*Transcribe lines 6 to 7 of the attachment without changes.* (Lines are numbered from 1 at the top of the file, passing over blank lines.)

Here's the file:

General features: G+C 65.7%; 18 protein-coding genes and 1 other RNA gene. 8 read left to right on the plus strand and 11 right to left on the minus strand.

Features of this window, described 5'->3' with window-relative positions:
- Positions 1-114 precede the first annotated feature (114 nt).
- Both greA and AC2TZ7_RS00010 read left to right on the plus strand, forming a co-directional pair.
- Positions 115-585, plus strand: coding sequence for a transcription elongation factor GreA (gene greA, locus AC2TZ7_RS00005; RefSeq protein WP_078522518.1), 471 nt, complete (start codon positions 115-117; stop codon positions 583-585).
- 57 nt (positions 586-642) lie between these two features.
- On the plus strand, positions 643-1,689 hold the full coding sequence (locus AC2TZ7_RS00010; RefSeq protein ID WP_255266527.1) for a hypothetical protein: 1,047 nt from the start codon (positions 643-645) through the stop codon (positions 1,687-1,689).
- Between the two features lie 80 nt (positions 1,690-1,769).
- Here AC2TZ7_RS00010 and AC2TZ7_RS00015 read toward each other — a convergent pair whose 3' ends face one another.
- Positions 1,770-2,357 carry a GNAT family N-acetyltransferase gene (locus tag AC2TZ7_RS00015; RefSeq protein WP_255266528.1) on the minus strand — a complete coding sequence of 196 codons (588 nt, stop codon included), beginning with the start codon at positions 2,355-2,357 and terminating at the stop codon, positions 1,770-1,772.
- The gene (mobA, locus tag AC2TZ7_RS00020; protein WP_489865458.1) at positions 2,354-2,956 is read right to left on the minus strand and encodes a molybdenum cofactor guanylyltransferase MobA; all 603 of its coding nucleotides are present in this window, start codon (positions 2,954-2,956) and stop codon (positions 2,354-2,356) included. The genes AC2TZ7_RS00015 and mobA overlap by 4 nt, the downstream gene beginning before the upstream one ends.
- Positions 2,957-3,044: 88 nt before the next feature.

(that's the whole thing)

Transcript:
- 57 nt (positions 586-642) lie between these two features.
- On the plus strand, positions 643-1,689 hold the full coding sequence (locus AC2TZ7_RS00010; RefSeq protein ID WP_255266527.1) for a hypothetical protein: 1,047 nt from the start codon (positions 643-645) through the stop codon (positions 1,687-1,689).